Oberon and Puck walked very quietly through the forest until they found Titania. The Queen of the Fairies was fast asleep. Oberon crept forward, and gazed down on her. Titania was very beautiful. Oberon poured a little of the juice from the flower into the Queen's eyes.

    'There!' he whispered triumphantly to Puck. "When she wakes, she'll fall in love with the first thing she sees. I hope it's something really ugly and horrible - that'll teach her to be more respectful to me in the future!'

    Oberon and Puck left the Queen sleeping peacefully. Then Oberon told Puck about the young couple in the wood, and how cruelly the boy had behaved towards the girl.

    'Take a little of this magic juice, Puck,' the King ordered. 'Go through the wood until you find them. As soon as they're asleep, pour a little of the juice into the young man's eyes. When he wakes, he'll be in love with the girl!'

    Puck liked the King's plan, and went off happily to search for the boy and girl. He thought the King's idea was a wonderful one.

    Lysander and Hermia thought that they were quite alone in the wood. They were very happy and excited to be together, and the time passed quickly for them. Then Lysander realised that he had lost the way in the darkness.

    'We should sleep here until morning,' he said to Hermia. 'We'll soon find our way again when it's light.'

    Hermia agreed with him. She lay down on the ground, and made herself comfortable. She was tired. Lysander lay down next to her on the soft ground.

    'What are you doing!' cried Hermia. 'Don't lie so close to me, we're not married yet. It's not right.'

    Lysander was disappointed, but he got up and moved a little way away. Then he, too lay down on the soft earth. The lovers had had a long and exciting day, and they were soon asleep.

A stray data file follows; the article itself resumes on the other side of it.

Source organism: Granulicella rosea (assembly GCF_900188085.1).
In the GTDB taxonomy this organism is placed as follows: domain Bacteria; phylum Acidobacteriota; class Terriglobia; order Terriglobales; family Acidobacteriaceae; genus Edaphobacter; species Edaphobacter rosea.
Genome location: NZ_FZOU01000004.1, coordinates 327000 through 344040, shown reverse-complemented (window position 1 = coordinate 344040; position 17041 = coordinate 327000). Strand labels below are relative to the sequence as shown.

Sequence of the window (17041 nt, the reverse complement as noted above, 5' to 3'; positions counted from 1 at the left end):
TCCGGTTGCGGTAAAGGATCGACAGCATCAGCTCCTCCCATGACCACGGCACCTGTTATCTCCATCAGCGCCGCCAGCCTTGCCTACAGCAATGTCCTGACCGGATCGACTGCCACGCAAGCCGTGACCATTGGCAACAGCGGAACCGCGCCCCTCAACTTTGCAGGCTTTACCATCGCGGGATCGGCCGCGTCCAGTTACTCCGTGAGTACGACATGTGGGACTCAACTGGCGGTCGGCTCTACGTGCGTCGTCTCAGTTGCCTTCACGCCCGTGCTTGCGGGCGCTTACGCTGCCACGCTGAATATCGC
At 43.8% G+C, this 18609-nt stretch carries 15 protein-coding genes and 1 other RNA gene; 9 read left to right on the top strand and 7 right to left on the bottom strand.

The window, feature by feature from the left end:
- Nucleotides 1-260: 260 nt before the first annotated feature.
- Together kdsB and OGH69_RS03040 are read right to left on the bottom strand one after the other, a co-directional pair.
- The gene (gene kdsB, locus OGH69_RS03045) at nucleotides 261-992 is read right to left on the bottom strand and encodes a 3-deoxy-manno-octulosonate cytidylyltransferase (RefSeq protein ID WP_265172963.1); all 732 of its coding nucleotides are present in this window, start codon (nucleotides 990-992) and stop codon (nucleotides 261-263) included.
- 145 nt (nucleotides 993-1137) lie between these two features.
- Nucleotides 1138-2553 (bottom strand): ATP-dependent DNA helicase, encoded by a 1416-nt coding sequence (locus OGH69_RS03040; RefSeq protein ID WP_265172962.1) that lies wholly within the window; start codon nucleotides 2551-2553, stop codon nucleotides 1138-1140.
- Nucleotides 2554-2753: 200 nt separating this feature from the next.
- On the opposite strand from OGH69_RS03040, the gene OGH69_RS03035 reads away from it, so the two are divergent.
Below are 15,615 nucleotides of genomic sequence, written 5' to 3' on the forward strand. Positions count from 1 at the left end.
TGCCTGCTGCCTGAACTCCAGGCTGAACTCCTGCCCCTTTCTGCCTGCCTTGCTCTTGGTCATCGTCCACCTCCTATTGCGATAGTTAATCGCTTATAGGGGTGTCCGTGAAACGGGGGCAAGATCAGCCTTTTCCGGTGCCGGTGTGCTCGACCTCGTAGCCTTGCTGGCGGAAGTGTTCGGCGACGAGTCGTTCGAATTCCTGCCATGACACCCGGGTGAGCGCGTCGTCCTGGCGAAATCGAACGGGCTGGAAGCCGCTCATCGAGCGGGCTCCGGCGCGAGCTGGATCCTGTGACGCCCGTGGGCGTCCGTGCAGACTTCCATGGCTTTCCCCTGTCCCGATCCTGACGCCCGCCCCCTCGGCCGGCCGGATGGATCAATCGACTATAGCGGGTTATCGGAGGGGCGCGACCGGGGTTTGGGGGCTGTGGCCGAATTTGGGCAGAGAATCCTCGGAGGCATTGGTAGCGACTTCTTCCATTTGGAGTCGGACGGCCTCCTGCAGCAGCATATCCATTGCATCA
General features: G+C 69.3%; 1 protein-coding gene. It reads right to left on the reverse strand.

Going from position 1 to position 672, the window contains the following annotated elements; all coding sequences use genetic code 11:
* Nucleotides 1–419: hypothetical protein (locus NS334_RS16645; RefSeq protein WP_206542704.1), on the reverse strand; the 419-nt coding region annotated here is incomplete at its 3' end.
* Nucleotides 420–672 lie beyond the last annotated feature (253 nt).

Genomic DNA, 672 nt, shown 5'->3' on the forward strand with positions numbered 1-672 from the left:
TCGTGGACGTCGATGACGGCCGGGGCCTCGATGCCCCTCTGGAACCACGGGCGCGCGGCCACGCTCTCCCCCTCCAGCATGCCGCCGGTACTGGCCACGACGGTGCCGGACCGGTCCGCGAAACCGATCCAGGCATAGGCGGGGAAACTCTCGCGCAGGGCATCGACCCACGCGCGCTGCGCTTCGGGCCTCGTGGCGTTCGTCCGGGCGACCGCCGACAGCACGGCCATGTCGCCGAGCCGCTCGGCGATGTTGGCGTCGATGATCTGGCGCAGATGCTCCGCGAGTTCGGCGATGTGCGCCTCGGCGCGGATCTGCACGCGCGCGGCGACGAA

Puck was still looking for the boy and girl that Oberon had described to him. He came through the silent wood, carrying the flower carefully in his hand. Then he saw Lysander and Hermia asleep.

    That must be them!' he thought. 'Look how far away the boy has put himself. She's frightened to lie next to him poor thing.'

    Puck carefully poured some of the magic juice into Lysander's eyes.

    'Now he'll fall in love with her.' Puck said to himself. 'As soon as he wakes up and sees her, he'll fall in love with her. Oberon will be pleased. I've done everything that he asked.'

    Lysander and Hermia went on sleeping. The wood was very dark and quiet.

    A little while later Demetrius and Helena came into the part of the wood where the lovers were sleeping. They were still quarrelling, and Demetrius was becoming increasingly angry.

    'Go away!' he shouted at Helena. 'Leave me alone, I tell you!'

    'I know that I'm not as beautiful as Hermia,' said Helena sadly. 'Everyone loves her. If I were like her, you'd never treat me like this.' She began to sob. Then she saw something on the ground in front of her. She cried out in surprise.

    'Why, it's Lysander! Wake up. Lysander wake up!'

    Lysander woke up out of his sleep, and looked at Helena. The flower worked its magic, and he fell in love immediately.

    'Helena, my love!' he cried out.

    Helena did not believe that Lysander was sincere in what he was saying. She knew that Lysander and Hermia were very much in love. She imagined that he was making fun of her because of her love for Demetrius.

    'It's very cruel of you to make fun of me,' Helena complained. 'Why do you mock me with this silly game?'

    She turned away from Lysander, and walked off into the wood.

    'Wait! Helena, wait for me!' cried Lysander.

    He got up quickly, and chased after Helena.


    The Donkey and the Queen

    Bottom and his friends had met in another part of the wood, and they were busy with the rehearsal for their play. Their rehearsal was not going smoothly, however, and they had some problems to resolve.